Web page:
Crest N3 at 6.0 miles. Judging from the peak register, this beautiful summit is a peak of solitude.

If weather is concerning you may bail from the high shelf quickly by walking a little over a mile to Crater Lake. Descend west in a park-like, high-alpine setting, passing many small lakes. The return trip on the Crater Lake Trail is 5.6 wooded miles with 800 feet of climbing. This is the blue-line route on the map above.

A resplendent alternative is to roam freely on the high elevation bench bearing north. West of Point 12,458' we located a game trail at roughly 12,240 feet and followed that glorious contour for two miles.

We passed by three hanging lakes. This general area is known informally as Snowdon Ponds. (THW, photo)

Engineer Mountain was reflected in a water disk. (THW, photo)

Close the loop east of Point 12,450' and retrace your steps to the trailhead. The only people we saw all day were a couple of kayakers on Andrews Lake and kids fishing from the shore.


  1. The geographic area encircled by your blue and black lines on the attached map describes a playground where I spent considerable time from the late 70's till the mid 2010's. During that period of time the roughly 500 acres that correspond to your "tundra covered shelf" were "informally" referred to as Snowdon Tarns and activities included day hikes, overnight backpacking, summer and winter ascents of Snowdon and the other West Needle summits, and before Wilderness designation was applied, two wheeled exploration and snowmobiling.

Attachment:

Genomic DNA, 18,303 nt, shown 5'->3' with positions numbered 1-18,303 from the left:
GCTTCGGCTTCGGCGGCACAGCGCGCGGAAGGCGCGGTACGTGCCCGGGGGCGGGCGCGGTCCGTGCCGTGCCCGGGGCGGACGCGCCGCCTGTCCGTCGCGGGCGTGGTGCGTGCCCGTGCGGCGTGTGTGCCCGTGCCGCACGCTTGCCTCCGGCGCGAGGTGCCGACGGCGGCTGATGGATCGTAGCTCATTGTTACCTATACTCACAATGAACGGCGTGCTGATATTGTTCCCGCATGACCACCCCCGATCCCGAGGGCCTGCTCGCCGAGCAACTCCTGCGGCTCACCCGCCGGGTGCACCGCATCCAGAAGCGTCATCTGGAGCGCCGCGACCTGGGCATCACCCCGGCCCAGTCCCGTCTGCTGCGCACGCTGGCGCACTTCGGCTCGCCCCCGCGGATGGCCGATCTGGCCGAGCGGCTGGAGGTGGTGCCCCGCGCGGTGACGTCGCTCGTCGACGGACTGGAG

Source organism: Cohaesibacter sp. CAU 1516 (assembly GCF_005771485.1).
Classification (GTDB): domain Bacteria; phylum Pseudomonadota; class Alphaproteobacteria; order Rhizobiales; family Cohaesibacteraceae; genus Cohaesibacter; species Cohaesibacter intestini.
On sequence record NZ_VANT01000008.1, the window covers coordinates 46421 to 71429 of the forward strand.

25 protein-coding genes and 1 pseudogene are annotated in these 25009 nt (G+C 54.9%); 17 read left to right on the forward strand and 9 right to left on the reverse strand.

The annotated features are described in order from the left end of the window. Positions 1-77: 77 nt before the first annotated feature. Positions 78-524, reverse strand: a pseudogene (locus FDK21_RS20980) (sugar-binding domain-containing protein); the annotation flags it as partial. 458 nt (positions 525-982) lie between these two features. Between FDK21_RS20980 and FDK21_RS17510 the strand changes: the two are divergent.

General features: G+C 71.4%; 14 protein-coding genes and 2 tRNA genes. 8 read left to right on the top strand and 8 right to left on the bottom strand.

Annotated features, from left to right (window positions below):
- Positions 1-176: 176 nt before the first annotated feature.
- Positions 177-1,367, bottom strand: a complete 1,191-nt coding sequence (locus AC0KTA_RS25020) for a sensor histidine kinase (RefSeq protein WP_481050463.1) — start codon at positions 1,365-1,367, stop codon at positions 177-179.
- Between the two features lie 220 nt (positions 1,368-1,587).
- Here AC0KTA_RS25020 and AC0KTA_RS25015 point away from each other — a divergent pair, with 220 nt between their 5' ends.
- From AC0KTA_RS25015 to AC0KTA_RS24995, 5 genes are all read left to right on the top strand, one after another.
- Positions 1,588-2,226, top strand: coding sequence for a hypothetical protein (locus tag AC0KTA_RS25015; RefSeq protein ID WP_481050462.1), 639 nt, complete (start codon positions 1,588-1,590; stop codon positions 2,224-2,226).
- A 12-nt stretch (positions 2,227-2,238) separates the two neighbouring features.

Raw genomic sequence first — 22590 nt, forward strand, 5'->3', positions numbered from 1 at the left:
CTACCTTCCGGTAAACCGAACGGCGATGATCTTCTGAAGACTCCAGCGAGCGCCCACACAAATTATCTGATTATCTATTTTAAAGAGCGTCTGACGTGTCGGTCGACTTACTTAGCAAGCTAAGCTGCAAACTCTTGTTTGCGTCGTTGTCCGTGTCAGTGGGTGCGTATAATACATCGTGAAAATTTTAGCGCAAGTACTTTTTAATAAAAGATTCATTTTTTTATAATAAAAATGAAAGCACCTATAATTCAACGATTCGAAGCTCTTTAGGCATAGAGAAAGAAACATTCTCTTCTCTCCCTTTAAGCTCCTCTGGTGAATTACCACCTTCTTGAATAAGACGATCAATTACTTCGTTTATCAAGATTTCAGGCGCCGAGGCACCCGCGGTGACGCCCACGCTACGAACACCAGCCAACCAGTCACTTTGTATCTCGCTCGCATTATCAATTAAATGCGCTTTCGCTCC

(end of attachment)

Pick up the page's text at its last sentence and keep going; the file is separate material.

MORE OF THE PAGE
I would be curious to learn if your ventures into the area continue to confirm a relatively low impact from other users (groups in the photos included here seem to be rather large) and perhaps compare notes on a variety of topics concerning the natural history of what I have long considered a special place.

    1. Brian, Thank you for sharing memories of your forays into the Snowdon region. Snowdon Tarns is an even better informal name than "Snowdon Ponds" used today. Generally, hiking and climbing in that area remains a solitary experience. Some of the photos in this post were taken on a trip I led for a Durango hiking club. Debra